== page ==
The purpose of this study was to analyze the perioperative blood management in TKA. We included studies that compared the effect of iron supplementation under the conditions similar to those seen in TKA. We also wanted to evaluate the effect of iron supplementation in the perioperative blood management of TKA. Our systematic review was conducted to answer the following questions by analyzing studies that assessed iron supplementation for the perioperative blood management of TKA: (1) Is the iron supplementation necessary during TKA? (2) When is the optimal timing of iron supplementation? (3) Which is better, between orally and intravenously administered iron supplementation? And (4) What is the optimal dose of iron supplementation?
Material and methods
Rigorous and systematic approach conforming to the Preferred Reporting Items for Systematic review and Meta-Analysis (PRISMA) guidelines was used to verify our research question . In phase 1 of the PRISMA search process, selected databases, including MEDLINE, EMBASE, and Cochrane database were searched (31 March 2020). A Boolean strategy was used, and all field search terms included the following: Search ([lower limb arthroplasty] OR [total knee arthroplasty]) AND ([iron] OR [ferric] OR [ferrous]). The references in the included studies were also screened, and unpolished articles were also checked manually. The bibliographies of the relevant articles were subsequently cross-checked for articles not identified in the search. In phase 2, abstracts and titles were screened for relevance. In phase 3, the full text of the selected studies was reviewed according to the inclusion criteria, and methodological appropriateness was determined with a predetermined question. In phase 4, the studies were subjected to an appropriate systematic review process.
The following eligibility criteria were used to select studies: (1) the articles should be about TKA, (2) the articles should be written in English, (3) the full text of the article should be available, (4) the articles should include human in-vivo studies, and (5) the articles should include comparative studies about the use of iron use. The exclusion criteria were as follows: (1) articles not related to TKA, (2) articles including studies about perioperative blood management with selective iron use, (3) articles published before 2000, and (4) articles that were not clinical studies (experimental or review article).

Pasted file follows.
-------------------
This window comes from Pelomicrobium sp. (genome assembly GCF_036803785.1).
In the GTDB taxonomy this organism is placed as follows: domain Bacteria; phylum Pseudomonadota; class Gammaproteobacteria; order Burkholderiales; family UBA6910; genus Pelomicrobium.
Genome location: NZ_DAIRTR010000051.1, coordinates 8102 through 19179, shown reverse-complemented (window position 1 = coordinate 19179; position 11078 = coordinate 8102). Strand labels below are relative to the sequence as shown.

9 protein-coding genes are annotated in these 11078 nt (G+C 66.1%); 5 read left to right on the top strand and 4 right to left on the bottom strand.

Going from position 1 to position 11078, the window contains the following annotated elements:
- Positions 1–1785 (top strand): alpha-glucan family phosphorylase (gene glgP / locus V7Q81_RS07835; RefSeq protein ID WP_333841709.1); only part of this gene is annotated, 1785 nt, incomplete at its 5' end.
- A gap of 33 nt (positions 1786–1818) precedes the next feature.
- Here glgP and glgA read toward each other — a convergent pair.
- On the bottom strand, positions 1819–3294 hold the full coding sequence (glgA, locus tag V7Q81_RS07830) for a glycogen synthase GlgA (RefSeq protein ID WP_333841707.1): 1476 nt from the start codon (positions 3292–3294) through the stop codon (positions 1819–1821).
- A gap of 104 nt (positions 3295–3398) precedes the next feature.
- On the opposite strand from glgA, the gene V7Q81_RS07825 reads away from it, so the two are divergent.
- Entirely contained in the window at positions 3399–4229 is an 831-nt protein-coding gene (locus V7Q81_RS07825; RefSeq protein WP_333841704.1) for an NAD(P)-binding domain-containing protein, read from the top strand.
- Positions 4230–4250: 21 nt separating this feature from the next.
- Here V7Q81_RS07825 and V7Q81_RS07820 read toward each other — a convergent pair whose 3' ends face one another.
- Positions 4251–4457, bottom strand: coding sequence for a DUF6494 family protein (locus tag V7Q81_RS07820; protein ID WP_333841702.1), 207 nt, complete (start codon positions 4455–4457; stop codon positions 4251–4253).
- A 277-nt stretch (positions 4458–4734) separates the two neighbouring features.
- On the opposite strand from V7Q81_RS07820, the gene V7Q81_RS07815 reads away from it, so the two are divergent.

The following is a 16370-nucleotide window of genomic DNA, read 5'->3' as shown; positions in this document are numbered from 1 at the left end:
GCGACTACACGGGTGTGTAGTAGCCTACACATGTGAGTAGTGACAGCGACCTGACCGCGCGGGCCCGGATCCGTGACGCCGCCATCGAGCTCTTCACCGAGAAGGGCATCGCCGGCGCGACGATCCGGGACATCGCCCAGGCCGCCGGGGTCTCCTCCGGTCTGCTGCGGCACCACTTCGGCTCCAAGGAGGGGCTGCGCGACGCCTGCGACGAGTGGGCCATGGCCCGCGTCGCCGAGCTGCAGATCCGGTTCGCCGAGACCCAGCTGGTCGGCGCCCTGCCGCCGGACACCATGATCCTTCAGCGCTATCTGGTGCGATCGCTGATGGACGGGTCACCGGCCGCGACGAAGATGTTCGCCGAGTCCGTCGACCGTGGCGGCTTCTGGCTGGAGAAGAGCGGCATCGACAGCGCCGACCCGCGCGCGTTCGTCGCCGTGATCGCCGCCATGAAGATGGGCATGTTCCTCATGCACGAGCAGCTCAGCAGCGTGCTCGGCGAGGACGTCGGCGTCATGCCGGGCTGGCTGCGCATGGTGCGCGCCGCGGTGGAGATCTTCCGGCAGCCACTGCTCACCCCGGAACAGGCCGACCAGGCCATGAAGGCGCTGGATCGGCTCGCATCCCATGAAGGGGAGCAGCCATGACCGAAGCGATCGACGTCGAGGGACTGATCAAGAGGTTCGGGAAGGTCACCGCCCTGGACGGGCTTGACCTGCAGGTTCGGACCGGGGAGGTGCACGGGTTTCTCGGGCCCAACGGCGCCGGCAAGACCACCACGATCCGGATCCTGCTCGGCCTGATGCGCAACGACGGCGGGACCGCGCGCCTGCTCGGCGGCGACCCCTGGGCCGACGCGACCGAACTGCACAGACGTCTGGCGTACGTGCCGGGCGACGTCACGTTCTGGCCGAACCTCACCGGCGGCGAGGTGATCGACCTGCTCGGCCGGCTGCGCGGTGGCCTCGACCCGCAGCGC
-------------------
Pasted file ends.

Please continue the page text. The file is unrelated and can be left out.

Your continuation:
Each of the selected studies was evaluated by two independent authors for methodological quality. Data were extracted by the following standardized protocol: publication year, publication journal, study type, number of cases, type of iron supplement, timing, and dose of iron supplement, change in the levels of hemoglobin, serum ferritin and transferrin saturation, and transfusion rate. The extracted data were then cross-checked for accuracy and any disagreement were settled by the third contributing author. To assess the methodological quality of the studies, quality assessment was conducted using the Modified Coleman Criteria (Appendix A) . The Modified Coleman Criteria has a scaled potential score ranging from 0 to 100. Scores of 85–100 are excellent, 70–84 are good, 55–69 are fair, and scores < 55 are poor. It is used for assessing the quality of surgical studies. Part A includes study size, mean follow-up, type of study, and diagnostic certainty. Part B includes outcome criteria, procedure for assessing clinical outcomes, description of patient selection process, post-operative rehabilitation, surgical technique, complications recorded, and revisions recorded. These criteria were created by two authors to quantify the quality of studies.
Eleven articles were included in the final analysis. Seven randomized controlled trials (RCTs) [22,23,24,25,26,27,28], one prospective cohort study , and three retrospective cohort studies [30,31,32] were included for the final analysis. Two of them were studies with conflict of interest [23, 32]. The PRISMA flow chart is shown in Fig. 1.
All articles underwent quality assessment using the Modified Coleman Criteria . Included studies and modified Coleman Criteria Scoring are presented in Table 1. The studies that we analyzed had an average modified Coleman Criteria Score of 59.5, and eight studies were fair whereas three studies were poor. Most studies compared more than 50 cases and seven studies were RCTs. However, the timing of post-operative hemoglobin measurement was different (1 day to 6 weeks post operation) for each study, and there were differences in indications for allogenic transfusion (hemoglobin < 7 g/dL to < 9 g/dL) as shown in Tables 2 and 3. Quality of the studies was satisfactory.
Effectiveness of iron supplementation